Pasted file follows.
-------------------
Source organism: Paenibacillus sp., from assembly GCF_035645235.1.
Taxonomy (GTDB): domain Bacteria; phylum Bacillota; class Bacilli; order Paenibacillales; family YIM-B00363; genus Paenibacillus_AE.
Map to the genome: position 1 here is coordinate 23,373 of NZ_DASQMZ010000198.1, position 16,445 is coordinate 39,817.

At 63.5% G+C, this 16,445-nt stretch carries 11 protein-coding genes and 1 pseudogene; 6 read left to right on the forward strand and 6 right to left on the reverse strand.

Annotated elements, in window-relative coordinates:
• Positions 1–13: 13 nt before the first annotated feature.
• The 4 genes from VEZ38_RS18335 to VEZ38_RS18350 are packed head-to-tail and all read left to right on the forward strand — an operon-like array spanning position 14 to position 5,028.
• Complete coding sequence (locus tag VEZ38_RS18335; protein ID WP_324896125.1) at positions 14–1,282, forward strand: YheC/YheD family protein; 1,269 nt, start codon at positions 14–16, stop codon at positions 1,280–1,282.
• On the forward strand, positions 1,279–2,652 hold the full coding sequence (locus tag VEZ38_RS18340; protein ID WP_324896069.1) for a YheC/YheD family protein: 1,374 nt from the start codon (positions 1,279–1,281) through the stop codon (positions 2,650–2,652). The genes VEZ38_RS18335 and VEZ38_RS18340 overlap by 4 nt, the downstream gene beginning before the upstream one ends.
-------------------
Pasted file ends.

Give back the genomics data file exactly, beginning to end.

Source organism: Paenibacillus sp., from assembly GCF_035645235.1.
Taxonomy (GTDB): domain Bacteria; phylum Bacillota; class Bacilli; order Paenibacillales; family YIM-B00363; genus Paenibacillus_AE.
Map to the genome: position 1 here is coordinate 23,373 of NZ_DASQMZ010000198.1, position 16,445 is coordinate 39,817.

At 63.5% G+C, this 16,445-nt stretch carries 11 protein-coding genes and 1 pseudogene; 6 read left to right on the forward strand and 6 right to left on the reverse strand.

Annotated elements, in window-relative coordinates:
• Positions 1–13: 13 nt before the first annotated feature.
• The 4 genes from VEZ38_RS18335 to VEZ38_RS18350 are packed head-to-tail and all read left to right on the forward strand — an operon-like array spanning position 14 to position 5,028.
• Complete coding sequence (locus tag VEZ38_RS18335; protein ID WP_324896125.1) at positions 14–1,282, forward strand: YheC/YheD family protein; 1,269 nt, start codon at positions 14–16, stop codon at positions 1,280–1,282.
• On the forward strand, positions 1,279–2,652 hold the full coding sequence (locus tag VEZ38_RS18340; protein ID WP_324896069.1) for a YheC/YheD family protein: 1,374 nt from the start codon (positions 1,279–1,281) through the stop codon (positions 2,650–2,652). The genes VEZ38_RS18335 and VEZ38_RS18340 overlap by 4 nt, the downstream gene beginning before the upstream one ends.